Vibrant colored dresses, dances and diverse flavors of food from Mexico to the Philippines attracted crowds of students along Titan Walk Tuesday afternoon for the Association of InterCultural Awareness’ Annual Multicultural Festival.
The event aimed to introduce students to different cultures on campus.
“It’s very important for us right now to be able to share how diverse and how different the cultures are, and how that could bring us to be more experienced and more open minded to the world,” said Esther Feng, AICA events coordinator.
Feng said cultural awareness is especially important amid the uncertainty surrounding Deferred Action for Childhood Arrivals and the DREAM Act under President Donald Trump’s administration.
“It’s a very big world out there and everyone has their own unique characteristic to their culture,” Feng said. “I wanted to bring that to this (festival).”
Students passing by Titan Walk, had the chance to receive food and participate in different activities from cultural clubs like Movimiento Estudiantil [email protected] de Aztlán (M.E.Ch.A.).
“We all come from different cultures, from different backgrounds but if you come to think about it, we’re not all completely different. We all have certain customs, certain traditions that are relatable,” said Abel Mendoza, M.E.Ch.A. co-chair.
Mendoza said the festival helps remind students of the vast array of cultural diversity on campus.
“When you’re on campus, you focus on yourself, focus on school,” Mendoza said. “When you have events like this, you actually see what’s going on with campus. You see what organizations there are, and you see what other people bring.”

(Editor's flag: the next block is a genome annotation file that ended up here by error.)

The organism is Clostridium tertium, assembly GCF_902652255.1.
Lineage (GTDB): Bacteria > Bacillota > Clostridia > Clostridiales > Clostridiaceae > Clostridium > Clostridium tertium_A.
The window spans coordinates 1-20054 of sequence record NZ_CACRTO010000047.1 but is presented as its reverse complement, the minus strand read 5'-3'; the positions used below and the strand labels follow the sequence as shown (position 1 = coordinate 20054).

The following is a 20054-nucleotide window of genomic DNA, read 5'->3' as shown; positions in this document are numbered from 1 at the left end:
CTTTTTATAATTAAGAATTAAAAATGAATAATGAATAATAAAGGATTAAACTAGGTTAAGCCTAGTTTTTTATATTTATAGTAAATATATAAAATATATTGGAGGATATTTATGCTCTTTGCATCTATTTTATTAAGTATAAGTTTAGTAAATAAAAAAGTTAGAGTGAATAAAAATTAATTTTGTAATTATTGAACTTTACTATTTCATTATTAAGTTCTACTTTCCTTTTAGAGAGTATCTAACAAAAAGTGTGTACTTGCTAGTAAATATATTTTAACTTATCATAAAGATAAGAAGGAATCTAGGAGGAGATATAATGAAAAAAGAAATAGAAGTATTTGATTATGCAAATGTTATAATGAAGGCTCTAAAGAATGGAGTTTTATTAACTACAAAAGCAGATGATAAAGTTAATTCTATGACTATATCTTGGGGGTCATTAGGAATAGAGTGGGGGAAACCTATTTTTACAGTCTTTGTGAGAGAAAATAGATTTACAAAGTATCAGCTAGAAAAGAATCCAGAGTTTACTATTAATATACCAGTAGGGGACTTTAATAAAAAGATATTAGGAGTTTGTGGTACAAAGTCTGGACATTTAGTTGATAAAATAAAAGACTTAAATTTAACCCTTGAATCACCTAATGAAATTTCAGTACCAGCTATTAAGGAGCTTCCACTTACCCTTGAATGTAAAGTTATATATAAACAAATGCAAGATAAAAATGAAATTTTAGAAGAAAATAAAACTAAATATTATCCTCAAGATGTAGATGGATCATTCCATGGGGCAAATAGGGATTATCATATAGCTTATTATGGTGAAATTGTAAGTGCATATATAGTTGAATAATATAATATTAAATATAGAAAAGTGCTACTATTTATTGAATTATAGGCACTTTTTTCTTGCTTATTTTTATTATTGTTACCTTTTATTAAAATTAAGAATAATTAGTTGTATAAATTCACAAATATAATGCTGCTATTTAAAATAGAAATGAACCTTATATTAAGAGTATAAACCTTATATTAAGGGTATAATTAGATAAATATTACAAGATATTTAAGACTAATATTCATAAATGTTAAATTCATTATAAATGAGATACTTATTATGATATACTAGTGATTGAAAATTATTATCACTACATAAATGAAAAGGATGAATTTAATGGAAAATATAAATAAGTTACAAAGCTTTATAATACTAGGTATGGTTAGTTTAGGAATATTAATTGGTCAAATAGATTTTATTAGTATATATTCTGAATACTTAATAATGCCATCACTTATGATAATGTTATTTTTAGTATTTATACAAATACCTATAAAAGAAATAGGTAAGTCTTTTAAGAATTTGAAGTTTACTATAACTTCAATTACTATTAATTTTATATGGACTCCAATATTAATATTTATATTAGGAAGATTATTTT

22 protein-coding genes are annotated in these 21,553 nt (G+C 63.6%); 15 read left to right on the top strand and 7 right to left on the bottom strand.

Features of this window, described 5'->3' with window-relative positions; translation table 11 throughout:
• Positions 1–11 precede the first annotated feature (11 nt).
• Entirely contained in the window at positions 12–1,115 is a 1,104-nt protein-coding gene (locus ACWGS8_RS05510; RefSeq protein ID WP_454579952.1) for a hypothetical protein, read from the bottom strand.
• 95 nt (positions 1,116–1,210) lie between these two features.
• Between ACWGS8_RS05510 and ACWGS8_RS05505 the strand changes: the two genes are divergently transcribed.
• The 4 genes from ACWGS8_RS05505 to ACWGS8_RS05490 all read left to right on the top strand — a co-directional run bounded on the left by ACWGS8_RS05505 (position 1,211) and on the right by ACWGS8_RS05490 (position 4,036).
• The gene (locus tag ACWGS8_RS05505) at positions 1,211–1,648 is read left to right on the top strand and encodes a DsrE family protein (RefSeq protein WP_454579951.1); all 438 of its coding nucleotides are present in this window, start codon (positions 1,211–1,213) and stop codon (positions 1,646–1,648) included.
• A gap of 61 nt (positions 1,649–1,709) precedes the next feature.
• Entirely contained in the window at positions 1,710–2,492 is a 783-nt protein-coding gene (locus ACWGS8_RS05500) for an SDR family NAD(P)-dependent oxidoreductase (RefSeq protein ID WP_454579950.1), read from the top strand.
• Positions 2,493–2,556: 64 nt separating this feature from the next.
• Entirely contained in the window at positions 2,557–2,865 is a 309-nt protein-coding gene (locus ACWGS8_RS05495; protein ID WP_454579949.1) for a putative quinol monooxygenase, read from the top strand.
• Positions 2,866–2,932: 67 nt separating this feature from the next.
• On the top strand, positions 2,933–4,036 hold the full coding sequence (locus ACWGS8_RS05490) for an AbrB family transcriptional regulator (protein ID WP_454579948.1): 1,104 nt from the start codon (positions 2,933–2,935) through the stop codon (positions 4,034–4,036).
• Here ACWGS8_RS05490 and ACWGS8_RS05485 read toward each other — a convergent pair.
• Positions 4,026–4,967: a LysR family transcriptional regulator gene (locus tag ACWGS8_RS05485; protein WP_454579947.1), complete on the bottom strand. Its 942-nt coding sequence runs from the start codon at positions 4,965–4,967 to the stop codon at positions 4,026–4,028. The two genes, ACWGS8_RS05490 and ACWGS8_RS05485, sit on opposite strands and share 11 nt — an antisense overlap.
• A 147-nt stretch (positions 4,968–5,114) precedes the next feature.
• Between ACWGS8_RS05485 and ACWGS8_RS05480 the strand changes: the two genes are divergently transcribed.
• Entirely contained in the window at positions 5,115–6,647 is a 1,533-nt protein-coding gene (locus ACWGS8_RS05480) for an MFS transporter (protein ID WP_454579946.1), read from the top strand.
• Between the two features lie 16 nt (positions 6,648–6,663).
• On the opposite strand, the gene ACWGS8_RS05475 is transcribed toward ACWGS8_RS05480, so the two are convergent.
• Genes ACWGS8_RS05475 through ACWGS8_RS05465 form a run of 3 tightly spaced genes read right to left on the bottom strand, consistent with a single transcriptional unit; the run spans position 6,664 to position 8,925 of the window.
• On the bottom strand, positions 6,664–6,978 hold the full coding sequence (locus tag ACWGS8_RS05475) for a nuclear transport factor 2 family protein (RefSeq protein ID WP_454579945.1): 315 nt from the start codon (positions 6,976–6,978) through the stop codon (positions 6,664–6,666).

The Pilipino-American Student Association (PASA) provided students with the chance to participate in a traditional tinikling dance, in which dancers hop in and out between two moving bamboo sticks.
For many students, the main attraction was the food. Students received a card in the form of a boarding pass that allowed them access to different foods depending on how many clubs they visited.
“It makes me feel like the world is a little bit closer when I may not have the opportunity to visit some of these places myself,” said graduate student Cristina Dypiangco.
Ballet Folklorico de CSUF and the CSUF Japanese Culture Club performed in the Becker Amphitheater.
Shades of orange, green and red fluttered across the stage as Ballet Folklorico de CSUF performed dances representing Mexican states Jalisco, Baja and Chihuahua.
“Most of the dances are to show everybody that they’re still being performed. It’s not like something that we’ve lost as a tradition,” said Erik Rodriguez, AICA representative for Ballet Folklorico de CSUF. “We’re still doing traditional dances here and its a way for people to learn about our culture and how we like to dance.”
Following Ballet Folklorico de CSUF, the Japanese Culture Club performed a yosakoi dance, in which members of the club moved energetically as they twirled red and black umbrellas to the beat of modern music.
Though gathering in one place made things easier, Feng said the organizations on campus would help educate students on the cultural diversity of the campus even without an event like the Annual Multicultural Festival.
“(The organizations) are very open and out there. They want to show their culture. They want to show their different characteristics,” Feng said.[slideshow_deploy id=’112208′]